Though adding to the irony the short chancel without choir stalls and the carpeted sanctuary make it look even more like an RC parish of yore or SSPX chapel today than what I came from.

I’ve seen old-school, real Reformed Episcopal: the rector in a black academic gown for preaching and the Communion table (they wouldn’t ever call it an altar; that would be scandalously popish!) about the size of a tea-trolley. A trip back in time to much of Anglicanism pre-mid-C19.

From An Anglican Cleric.

*And ‘Reformation’ types had no use for St Thomas à Becket, one of this blogger’s heroes speaking truth to power like another archbishop, Oscar Romero, did centuries later.

Wednesday, August 16, 2006

Restorative justice
From The Gaelic Starover
Camp Democracy: Cindy Sheehan to move protest from Crawford to D.C.
Tiber swimming
And my comment

From Verbum ipsum.
France calls for end to Lebanon blockade
About those ‘birth pangs’

War without end
Says Mr Bush. Oh, and ‘war on terrorism’ is as stupid as ‘war on Kalashnikovs’.

July deadliest month in Iraq

Short-circuiting rational thought
Mr Bush’s propaganda

The horror unleashed by Roosevelt and Truman
The great equaliser

Want world peace?
Reject fascism and socialism

And from earlier this week:

The World Trade Center wasn’t a symbol or product of the free market

From LRC.
Be sceptical. Be very, very sceptical.
Making the rounds of the blogs
Craig Murray is the former British Ambassador to Uzbekistan. He was dismissed from his job after he exposed the fact that there were no actual Islamic terrorists in Uzbekistan. His investigations showed that the alleged terrorists were merely innocent local Muslim people who were being systematically tortured into signing false confessions. These confessions were then gleefully received by the US and the UK despite the fact they knew them to be false. For these and other favours from the Uzbek dictatorship the US paid a lot of money and supported this tyrannical regime.
The Home Secretary is an old bolshie, literally.
A tradition and persuasion not a movement
More good stuff from The American Conservative via Eunomia. Sounds much like Rod Dreher at his best (not sounding like ‘a neocon with good taste’ as Joshua Snyder well put it).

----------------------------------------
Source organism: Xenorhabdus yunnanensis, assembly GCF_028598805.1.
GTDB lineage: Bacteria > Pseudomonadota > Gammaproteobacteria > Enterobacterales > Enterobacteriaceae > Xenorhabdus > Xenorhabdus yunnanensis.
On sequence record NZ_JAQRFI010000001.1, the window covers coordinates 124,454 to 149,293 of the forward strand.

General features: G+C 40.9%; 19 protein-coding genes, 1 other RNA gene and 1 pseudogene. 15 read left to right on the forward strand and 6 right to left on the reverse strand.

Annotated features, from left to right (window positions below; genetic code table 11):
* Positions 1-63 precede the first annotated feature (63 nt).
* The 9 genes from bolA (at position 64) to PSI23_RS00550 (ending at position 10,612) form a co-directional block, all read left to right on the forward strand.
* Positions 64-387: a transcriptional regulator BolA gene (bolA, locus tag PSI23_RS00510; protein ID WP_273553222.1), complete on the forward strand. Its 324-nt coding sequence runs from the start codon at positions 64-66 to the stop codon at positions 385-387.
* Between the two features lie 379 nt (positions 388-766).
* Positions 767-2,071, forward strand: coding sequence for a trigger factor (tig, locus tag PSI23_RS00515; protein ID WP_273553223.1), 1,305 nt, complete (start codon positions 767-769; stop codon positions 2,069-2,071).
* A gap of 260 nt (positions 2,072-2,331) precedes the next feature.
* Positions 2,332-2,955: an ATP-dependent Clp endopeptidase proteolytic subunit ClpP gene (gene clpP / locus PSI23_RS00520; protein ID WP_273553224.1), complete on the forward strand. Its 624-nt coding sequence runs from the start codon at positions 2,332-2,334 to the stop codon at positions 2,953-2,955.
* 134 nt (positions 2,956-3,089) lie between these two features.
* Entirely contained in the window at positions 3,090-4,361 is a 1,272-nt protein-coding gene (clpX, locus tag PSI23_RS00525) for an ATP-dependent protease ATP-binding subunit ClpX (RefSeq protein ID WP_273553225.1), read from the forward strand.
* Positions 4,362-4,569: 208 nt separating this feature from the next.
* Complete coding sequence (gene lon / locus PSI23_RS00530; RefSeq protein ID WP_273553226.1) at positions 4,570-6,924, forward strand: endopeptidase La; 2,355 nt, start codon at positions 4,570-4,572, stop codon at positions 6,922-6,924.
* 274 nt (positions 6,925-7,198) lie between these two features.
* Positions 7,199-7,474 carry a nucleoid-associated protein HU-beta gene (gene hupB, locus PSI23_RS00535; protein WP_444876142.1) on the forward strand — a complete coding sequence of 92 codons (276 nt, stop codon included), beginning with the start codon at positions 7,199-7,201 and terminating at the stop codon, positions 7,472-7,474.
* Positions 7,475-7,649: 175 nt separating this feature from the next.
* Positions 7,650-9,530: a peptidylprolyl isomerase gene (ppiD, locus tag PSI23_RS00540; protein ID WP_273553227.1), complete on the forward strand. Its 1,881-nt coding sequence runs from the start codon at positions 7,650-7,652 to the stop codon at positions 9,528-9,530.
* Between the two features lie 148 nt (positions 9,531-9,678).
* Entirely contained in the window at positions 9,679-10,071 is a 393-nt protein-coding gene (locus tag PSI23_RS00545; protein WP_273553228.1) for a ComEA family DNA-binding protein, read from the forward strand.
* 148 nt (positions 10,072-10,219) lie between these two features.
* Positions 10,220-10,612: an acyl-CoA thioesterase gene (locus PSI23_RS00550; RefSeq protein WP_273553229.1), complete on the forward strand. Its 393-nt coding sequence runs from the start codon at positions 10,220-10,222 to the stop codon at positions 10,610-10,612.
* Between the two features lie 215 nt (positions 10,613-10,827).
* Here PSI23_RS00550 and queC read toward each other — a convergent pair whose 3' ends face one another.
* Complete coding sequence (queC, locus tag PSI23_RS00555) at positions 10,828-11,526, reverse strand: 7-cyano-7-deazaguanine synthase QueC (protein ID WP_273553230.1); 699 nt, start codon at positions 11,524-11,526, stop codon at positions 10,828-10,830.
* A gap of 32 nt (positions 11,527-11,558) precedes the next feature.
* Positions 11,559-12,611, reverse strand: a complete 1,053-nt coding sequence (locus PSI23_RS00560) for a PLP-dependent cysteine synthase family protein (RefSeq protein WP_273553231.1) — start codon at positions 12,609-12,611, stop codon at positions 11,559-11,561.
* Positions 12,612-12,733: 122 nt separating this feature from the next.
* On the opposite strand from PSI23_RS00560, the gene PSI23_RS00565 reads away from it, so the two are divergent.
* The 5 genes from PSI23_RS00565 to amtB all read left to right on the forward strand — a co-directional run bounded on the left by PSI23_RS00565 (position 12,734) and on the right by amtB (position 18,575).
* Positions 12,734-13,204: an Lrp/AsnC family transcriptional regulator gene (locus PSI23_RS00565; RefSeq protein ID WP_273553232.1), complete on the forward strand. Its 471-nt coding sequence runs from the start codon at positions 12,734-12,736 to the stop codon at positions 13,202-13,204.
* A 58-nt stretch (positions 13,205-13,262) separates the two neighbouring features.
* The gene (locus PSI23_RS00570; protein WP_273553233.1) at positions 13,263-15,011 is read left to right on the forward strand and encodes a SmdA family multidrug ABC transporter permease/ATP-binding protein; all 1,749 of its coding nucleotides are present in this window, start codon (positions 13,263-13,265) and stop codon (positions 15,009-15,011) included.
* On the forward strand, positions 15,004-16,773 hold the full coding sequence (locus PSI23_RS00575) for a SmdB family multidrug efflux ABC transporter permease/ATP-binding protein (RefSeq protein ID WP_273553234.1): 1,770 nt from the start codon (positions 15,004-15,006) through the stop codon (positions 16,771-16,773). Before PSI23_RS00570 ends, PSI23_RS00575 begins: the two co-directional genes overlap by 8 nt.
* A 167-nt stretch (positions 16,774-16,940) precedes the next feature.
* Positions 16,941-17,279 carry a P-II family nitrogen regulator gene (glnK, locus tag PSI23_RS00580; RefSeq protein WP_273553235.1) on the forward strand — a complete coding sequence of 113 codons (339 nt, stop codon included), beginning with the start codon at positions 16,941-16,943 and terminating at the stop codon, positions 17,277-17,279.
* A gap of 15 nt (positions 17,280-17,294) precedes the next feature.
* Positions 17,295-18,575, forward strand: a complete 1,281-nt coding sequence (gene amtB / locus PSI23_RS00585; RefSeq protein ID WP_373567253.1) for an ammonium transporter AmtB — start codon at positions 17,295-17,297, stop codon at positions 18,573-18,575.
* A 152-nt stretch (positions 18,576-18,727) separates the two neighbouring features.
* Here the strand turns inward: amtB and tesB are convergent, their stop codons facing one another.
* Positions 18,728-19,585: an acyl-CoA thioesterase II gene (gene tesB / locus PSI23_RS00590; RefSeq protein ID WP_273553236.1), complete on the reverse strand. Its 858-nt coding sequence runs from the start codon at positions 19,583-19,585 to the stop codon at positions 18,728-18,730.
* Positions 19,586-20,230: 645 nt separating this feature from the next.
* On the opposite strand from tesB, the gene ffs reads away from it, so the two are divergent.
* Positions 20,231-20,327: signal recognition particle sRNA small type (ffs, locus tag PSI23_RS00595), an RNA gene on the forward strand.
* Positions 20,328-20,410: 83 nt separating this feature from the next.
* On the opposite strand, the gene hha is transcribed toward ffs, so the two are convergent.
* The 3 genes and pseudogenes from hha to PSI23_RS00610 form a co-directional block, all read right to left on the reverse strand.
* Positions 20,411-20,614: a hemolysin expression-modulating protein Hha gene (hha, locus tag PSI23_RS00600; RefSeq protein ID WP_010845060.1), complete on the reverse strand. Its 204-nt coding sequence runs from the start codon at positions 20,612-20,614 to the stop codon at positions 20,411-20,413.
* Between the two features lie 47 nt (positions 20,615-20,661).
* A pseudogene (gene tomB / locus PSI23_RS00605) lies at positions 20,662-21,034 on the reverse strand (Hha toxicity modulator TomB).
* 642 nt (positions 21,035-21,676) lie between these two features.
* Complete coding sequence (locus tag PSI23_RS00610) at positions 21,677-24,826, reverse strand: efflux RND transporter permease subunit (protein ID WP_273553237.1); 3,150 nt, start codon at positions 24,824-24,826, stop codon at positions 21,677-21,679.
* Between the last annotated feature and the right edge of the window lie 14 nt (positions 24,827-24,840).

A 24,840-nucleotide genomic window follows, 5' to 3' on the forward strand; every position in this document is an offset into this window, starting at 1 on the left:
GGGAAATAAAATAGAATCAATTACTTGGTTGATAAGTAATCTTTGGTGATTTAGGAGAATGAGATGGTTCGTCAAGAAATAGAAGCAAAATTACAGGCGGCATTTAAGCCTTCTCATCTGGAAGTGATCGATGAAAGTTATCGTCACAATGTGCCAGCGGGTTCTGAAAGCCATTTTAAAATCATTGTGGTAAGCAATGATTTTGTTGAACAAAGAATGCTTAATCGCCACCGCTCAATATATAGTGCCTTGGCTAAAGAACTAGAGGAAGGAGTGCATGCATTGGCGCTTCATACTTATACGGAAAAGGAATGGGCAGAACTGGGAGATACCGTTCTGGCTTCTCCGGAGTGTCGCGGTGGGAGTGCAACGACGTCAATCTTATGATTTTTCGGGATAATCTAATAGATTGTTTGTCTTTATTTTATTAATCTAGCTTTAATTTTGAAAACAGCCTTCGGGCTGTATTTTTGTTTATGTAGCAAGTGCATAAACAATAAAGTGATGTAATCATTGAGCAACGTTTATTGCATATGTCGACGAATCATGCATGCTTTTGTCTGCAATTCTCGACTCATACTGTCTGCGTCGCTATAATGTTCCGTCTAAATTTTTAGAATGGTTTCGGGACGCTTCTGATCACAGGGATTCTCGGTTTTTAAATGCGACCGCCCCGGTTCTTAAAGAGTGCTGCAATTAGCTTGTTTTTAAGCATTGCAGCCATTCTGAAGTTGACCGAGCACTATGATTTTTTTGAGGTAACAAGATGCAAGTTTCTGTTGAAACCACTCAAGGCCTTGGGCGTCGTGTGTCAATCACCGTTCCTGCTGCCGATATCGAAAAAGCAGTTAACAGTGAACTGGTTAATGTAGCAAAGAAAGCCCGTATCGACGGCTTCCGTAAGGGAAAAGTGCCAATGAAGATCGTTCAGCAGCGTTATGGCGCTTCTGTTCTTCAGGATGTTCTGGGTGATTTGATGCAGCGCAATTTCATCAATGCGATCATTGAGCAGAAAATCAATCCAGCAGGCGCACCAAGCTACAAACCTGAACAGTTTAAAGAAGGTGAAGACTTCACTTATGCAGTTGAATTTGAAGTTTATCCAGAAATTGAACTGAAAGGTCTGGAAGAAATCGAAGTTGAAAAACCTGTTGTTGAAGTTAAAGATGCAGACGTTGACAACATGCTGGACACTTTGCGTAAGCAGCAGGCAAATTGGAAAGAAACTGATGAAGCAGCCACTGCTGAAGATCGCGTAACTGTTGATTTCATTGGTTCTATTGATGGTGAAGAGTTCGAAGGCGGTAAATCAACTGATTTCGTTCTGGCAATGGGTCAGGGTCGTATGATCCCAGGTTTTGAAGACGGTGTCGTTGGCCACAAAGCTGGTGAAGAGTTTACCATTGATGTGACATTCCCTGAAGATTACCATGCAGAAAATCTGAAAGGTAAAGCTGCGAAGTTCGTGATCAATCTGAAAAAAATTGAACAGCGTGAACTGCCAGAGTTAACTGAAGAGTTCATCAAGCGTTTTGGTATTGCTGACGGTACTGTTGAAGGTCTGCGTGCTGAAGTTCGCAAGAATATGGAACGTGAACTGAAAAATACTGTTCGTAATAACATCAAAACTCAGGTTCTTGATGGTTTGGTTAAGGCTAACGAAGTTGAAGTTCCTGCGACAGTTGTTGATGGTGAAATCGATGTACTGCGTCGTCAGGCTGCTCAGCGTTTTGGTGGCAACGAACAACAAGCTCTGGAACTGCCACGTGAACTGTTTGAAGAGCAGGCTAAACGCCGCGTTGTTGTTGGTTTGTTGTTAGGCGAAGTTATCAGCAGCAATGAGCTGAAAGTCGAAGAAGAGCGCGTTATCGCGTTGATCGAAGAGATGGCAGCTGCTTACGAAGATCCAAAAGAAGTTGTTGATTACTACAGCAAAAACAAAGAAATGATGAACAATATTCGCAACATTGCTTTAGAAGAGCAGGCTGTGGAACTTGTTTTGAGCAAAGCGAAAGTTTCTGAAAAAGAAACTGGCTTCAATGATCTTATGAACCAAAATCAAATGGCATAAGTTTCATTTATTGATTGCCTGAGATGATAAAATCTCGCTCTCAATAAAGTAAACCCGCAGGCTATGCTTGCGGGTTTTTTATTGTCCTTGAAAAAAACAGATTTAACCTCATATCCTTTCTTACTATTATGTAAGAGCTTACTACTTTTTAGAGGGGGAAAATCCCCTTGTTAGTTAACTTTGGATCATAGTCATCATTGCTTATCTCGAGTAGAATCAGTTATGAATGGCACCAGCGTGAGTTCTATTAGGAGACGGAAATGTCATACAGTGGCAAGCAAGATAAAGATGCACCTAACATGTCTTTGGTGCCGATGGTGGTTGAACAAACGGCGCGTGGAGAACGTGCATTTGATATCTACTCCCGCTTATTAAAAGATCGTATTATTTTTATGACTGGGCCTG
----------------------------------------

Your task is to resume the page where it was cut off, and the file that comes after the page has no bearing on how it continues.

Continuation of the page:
Tuesday, August 15, 2006

More on fundamentalism, modernism, po-mo and suchlike
Seems to pick up the conversation that the Revd Tripp Hudgins and I have been having (regarding this entry)

From wide-eyed and laughing, perhaps showing that even great minds that don’t agree sometimes think alike. (Nice Gilbert & Sullivan allusion too.)
O tempora, O mores
Get the state out of the marriage business but point taken

And a glimpse of a merry old England largely unknown today:
Compare the Church of England’s abject surrender to the time-spirit with the spirit of times past that still prevails in the quiet English village of Great Dunmow. For more than nine hundred years, the ancient tradition of the Dunmow Flitch has been honoured in this corner of Essex, in which married couples appear before a counsel and jury to prove that they have honoured their marital vows steadfastly and that they remain truly devoted to each other. The victorious couple are carried through the town on a special chair and presented with the “flitch”, a salted and cured side of bacon. One wonders how much longer such a healthy tradition can be maintained before it is condemned by the local Anglican vicar as an archaic remnant of a society that discriminated between marital fidelity and fornication.
With people’s moral compasses as wonky as they are now, which is more offensive to the politically correct, the virtues of marriage (including heterosexuality) or eating a rasher or three of bacon? After all ‘meat is murder’ (but apparently abortion is not). The recent interest in nutrition and fitness is of course good (people are now radiant and sexy well into what used to be middle age) but I adhere to the ‘eat what I want, be truly thankful and pray I die in the state of grace’ diet.

From First Things.